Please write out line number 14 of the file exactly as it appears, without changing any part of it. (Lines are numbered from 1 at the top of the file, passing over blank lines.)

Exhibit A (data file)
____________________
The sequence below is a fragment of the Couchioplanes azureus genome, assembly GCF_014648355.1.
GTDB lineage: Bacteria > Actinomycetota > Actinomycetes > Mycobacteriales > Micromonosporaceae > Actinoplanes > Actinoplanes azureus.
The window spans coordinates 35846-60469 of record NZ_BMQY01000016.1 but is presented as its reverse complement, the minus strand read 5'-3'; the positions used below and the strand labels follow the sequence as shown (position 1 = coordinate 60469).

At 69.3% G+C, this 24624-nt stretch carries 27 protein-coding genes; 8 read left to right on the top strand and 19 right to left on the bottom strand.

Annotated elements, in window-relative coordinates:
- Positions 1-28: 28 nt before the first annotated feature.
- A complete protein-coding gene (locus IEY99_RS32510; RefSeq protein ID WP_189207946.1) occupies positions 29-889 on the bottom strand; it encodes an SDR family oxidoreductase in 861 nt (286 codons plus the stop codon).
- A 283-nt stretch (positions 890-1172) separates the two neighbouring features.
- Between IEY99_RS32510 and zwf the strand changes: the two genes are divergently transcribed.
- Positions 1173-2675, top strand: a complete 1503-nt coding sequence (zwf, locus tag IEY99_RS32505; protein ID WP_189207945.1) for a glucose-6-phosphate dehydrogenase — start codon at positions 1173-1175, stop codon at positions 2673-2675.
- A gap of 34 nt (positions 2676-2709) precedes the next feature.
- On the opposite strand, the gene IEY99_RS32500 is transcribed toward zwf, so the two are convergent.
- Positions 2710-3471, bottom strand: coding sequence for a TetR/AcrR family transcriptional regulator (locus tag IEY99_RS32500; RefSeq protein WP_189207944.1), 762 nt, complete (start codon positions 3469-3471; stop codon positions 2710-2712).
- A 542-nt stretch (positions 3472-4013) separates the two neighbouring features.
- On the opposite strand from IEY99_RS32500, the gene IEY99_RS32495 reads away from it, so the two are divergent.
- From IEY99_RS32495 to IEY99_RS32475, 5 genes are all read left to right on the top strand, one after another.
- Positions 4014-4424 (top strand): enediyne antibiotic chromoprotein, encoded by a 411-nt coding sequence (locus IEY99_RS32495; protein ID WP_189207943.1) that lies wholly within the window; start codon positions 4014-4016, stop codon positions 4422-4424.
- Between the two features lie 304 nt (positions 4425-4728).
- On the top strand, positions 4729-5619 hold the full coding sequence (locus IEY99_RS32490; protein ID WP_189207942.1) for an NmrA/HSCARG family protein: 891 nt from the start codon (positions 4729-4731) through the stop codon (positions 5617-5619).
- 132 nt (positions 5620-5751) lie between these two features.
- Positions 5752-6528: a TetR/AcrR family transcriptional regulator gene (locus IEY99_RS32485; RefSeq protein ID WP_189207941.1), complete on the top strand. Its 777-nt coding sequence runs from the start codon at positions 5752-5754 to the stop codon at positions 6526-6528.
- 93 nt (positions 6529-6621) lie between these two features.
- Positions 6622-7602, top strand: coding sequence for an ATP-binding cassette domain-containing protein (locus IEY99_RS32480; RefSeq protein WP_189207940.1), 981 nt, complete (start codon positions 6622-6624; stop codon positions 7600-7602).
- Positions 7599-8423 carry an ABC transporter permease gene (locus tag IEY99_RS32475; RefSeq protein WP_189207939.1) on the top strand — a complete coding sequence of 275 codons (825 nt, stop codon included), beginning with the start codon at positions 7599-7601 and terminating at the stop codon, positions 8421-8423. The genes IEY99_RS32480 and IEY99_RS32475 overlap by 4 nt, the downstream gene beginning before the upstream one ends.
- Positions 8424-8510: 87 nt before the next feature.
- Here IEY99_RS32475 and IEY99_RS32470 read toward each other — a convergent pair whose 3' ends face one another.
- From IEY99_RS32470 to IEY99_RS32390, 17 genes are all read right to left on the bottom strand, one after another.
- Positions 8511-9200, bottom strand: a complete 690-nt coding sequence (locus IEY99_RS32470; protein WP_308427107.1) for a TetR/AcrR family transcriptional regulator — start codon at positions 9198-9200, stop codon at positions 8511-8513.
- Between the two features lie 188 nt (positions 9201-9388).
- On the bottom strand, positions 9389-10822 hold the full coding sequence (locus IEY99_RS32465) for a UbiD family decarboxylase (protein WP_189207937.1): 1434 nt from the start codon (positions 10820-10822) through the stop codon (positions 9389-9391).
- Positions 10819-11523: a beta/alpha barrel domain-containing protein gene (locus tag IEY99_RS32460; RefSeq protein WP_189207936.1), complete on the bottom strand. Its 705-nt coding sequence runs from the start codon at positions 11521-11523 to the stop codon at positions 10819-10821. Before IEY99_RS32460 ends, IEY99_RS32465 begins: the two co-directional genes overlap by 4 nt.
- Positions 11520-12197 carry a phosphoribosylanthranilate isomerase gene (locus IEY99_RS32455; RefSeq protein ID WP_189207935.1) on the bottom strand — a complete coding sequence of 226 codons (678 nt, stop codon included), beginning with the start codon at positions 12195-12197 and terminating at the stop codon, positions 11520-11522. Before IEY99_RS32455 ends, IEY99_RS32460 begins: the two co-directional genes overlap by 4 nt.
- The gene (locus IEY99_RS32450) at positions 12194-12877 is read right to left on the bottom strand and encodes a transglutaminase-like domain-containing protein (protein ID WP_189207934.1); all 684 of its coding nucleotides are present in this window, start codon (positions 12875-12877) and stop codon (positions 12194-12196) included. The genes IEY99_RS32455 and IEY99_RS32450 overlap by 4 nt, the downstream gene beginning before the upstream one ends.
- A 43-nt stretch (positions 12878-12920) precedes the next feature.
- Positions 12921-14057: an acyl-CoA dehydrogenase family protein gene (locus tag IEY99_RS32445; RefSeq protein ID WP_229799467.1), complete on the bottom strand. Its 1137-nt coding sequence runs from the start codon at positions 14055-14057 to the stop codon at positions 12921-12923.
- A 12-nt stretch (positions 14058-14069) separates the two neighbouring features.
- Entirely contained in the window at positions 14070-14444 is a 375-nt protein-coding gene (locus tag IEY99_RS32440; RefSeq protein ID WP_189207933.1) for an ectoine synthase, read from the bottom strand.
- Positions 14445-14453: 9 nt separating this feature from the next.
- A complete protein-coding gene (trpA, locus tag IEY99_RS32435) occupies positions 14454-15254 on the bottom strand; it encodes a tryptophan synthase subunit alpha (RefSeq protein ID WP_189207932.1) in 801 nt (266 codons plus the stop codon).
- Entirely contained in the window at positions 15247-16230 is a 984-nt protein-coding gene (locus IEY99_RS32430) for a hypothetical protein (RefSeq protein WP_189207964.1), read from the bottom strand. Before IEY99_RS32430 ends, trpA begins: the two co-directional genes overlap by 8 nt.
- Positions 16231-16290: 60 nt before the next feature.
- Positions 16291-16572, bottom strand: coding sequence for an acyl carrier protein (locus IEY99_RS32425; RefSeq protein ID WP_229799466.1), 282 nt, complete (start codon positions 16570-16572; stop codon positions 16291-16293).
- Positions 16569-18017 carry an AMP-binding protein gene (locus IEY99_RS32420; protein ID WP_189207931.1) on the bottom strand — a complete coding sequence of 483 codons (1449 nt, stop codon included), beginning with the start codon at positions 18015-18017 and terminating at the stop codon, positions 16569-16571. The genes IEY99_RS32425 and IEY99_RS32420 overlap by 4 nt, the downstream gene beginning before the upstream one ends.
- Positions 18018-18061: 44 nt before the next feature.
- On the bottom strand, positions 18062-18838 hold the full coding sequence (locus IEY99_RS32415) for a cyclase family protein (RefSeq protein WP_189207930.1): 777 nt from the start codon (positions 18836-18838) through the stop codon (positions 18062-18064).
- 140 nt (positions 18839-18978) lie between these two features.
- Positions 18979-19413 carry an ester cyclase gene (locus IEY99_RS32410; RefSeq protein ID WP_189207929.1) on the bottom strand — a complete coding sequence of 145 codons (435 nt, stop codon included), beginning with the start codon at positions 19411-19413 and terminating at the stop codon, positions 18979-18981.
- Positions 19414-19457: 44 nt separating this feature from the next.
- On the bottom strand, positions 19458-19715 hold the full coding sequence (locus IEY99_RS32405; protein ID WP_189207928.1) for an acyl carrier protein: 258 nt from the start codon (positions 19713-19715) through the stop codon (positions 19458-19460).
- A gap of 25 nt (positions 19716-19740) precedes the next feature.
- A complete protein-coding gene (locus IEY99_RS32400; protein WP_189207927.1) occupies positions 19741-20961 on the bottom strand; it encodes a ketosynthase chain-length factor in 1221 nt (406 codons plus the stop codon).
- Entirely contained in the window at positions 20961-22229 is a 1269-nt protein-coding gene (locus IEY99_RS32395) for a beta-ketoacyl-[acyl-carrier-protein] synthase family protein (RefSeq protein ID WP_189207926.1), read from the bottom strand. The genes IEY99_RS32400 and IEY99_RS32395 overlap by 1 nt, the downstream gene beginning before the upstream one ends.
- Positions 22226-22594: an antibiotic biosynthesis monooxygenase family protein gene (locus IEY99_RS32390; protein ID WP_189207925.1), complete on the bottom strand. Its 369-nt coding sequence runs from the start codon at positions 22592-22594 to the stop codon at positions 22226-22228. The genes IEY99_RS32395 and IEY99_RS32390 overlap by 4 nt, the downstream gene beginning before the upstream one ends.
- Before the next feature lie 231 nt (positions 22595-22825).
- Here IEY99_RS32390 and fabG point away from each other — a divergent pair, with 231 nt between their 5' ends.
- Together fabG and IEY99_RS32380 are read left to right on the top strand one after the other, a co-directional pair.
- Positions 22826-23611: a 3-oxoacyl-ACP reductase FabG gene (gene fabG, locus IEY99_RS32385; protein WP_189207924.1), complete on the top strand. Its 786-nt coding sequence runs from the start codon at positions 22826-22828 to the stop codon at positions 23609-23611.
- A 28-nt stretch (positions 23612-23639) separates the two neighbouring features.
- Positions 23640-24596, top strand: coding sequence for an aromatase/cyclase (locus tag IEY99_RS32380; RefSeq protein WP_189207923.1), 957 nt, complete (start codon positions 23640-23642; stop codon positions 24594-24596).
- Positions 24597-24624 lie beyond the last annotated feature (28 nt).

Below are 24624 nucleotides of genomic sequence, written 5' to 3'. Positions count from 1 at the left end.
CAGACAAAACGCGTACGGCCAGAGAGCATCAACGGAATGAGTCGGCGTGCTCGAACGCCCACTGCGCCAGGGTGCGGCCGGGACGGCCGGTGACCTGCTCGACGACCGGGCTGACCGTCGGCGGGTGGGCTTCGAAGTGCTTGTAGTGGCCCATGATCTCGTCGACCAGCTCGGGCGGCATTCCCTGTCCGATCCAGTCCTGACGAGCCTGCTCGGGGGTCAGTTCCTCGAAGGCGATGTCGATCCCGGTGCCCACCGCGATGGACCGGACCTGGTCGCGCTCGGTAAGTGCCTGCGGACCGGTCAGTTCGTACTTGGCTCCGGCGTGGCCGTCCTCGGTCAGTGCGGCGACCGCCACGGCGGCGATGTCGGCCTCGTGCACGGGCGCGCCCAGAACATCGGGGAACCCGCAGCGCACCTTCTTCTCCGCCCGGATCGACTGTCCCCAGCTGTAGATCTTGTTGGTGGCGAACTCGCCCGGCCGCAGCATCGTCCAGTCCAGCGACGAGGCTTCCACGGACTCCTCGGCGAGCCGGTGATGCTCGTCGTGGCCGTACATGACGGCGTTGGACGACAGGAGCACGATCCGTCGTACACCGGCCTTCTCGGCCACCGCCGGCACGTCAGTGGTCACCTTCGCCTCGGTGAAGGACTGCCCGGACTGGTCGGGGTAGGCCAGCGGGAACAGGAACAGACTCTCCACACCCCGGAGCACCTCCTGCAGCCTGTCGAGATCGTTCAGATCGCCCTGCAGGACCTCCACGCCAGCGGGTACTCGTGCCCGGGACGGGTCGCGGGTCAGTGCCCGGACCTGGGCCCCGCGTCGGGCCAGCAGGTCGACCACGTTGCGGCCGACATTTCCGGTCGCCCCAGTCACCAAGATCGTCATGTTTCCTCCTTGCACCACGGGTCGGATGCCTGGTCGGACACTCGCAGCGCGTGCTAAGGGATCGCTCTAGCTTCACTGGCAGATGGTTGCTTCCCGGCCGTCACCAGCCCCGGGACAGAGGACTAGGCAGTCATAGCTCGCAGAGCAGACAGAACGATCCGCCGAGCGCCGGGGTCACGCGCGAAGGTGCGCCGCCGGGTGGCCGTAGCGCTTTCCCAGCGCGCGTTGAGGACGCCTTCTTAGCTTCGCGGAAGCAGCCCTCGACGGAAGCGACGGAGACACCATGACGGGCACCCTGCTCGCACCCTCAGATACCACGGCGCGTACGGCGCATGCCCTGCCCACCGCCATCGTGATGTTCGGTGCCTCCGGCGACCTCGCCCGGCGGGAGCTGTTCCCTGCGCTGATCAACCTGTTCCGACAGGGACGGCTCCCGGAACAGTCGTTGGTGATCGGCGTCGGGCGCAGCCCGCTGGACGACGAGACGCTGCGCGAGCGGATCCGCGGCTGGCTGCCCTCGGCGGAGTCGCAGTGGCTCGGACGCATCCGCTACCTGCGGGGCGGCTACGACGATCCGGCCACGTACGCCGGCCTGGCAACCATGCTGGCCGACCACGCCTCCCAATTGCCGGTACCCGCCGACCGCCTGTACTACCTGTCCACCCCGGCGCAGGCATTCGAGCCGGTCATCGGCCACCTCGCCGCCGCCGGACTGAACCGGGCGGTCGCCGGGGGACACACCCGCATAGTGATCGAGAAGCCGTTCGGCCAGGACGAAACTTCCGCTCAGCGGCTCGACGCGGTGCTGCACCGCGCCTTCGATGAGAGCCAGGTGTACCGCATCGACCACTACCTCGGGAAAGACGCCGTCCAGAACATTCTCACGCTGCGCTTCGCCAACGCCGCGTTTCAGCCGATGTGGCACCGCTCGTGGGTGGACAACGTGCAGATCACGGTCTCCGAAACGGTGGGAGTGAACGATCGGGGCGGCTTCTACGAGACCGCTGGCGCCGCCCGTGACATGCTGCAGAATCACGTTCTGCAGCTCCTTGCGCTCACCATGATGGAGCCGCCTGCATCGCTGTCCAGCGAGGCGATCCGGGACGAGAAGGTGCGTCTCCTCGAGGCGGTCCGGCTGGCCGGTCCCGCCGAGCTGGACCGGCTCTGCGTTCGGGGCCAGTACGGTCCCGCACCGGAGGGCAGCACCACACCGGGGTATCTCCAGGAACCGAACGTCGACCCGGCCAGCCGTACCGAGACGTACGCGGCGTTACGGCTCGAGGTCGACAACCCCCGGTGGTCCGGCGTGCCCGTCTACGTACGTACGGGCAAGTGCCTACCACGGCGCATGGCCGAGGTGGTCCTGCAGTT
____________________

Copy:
- A 542-nt stretch (positions 3472-4013) separates the two neighbouring features.